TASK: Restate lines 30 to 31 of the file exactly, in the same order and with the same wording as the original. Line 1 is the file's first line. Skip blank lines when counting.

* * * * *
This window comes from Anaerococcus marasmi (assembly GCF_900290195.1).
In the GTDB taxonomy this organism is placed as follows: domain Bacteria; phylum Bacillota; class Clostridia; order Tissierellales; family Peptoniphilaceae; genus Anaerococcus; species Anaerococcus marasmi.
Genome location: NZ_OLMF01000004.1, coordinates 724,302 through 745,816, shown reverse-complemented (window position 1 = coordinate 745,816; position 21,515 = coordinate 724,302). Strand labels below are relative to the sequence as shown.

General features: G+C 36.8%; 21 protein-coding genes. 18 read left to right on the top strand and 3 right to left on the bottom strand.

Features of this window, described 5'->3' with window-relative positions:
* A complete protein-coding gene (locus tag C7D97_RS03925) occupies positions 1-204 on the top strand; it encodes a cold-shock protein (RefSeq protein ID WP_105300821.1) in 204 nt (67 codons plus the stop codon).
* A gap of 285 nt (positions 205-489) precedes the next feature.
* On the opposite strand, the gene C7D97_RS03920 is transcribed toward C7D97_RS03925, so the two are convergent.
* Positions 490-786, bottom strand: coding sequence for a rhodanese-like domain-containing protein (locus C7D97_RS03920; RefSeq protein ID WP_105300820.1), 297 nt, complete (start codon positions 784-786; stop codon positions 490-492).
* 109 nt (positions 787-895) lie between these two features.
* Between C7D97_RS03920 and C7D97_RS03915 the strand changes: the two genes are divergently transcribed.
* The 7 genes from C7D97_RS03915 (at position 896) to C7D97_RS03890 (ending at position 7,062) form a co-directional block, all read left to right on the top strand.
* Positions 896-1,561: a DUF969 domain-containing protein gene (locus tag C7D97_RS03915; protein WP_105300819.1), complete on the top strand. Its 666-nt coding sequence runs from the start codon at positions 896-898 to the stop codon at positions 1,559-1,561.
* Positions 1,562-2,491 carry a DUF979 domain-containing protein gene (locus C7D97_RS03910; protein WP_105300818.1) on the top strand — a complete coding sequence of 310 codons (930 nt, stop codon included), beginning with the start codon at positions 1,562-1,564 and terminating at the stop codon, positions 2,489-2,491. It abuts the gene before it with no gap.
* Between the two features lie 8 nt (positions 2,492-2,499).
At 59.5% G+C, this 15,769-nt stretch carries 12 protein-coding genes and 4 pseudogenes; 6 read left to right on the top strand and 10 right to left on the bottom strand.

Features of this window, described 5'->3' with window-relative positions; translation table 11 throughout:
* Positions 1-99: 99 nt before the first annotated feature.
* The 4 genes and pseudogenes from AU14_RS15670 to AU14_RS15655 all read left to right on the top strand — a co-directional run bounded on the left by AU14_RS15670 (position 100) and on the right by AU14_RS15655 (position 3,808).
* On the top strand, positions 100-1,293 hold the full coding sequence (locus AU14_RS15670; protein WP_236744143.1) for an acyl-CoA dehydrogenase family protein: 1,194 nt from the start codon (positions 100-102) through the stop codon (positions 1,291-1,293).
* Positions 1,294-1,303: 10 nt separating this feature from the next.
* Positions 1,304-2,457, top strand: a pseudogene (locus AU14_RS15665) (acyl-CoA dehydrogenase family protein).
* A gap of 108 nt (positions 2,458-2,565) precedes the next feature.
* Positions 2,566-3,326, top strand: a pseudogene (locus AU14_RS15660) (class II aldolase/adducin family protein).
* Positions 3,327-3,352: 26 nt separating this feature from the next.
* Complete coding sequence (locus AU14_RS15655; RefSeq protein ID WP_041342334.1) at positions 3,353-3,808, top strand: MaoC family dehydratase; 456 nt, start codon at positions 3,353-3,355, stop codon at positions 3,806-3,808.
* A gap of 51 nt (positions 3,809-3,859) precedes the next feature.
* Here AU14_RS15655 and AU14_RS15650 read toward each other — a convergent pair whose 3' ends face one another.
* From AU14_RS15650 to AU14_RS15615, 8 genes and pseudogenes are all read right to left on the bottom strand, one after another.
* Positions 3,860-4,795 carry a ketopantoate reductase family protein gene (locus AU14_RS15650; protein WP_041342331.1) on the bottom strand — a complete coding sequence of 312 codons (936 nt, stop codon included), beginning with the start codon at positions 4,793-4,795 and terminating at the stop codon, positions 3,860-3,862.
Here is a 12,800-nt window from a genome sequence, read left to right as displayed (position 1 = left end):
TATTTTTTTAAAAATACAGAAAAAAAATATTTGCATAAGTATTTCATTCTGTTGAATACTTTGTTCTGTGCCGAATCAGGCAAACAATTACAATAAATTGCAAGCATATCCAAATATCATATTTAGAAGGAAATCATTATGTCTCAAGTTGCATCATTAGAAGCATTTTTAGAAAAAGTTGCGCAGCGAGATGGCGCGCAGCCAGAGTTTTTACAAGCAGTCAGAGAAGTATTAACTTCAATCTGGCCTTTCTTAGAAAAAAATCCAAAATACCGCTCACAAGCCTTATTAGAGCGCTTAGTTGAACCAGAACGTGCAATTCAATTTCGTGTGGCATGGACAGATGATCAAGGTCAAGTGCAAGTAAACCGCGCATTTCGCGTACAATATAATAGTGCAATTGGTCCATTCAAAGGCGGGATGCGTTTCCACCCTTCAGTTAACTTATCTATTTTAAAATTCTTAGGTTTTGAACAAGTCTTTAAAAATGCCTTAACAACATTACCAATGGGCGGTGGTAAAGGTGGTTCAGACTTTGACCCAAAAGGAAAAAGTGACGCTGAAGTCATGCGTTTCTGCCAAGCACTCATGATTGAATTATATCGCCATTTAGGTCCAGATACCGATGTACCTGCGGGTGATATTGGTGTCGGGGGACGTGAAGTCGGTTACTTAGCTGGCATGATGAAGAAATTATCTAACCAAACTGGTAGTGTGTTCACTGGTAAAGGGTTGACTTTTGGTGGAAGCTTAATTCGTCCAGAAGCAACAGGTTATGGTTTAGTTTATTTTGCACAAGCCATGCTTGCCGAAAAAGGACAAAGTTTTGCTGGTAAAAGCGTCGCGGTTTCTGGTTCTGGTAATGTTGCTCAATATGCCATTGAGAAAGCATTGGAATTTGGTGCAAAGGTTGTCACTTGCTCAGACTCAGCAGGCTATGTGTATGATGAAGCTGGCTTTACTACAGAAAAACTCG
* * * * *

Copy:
* Positions 3,860-4,795 carry a ketopantoate reductase family protein gene (locus AU14_RS15650; protein WP_041342331.1) on the bottom strand — a complete coding sequence of 312 codons (936 nt, stop codon included), beginning with the start codon at positions 4,793-4,795 and terminating at the stop codon, positions 3,860-3,862.
Here is a 12,800-nt window from a genome sequence, read left to right as displayed (position 1 = left end):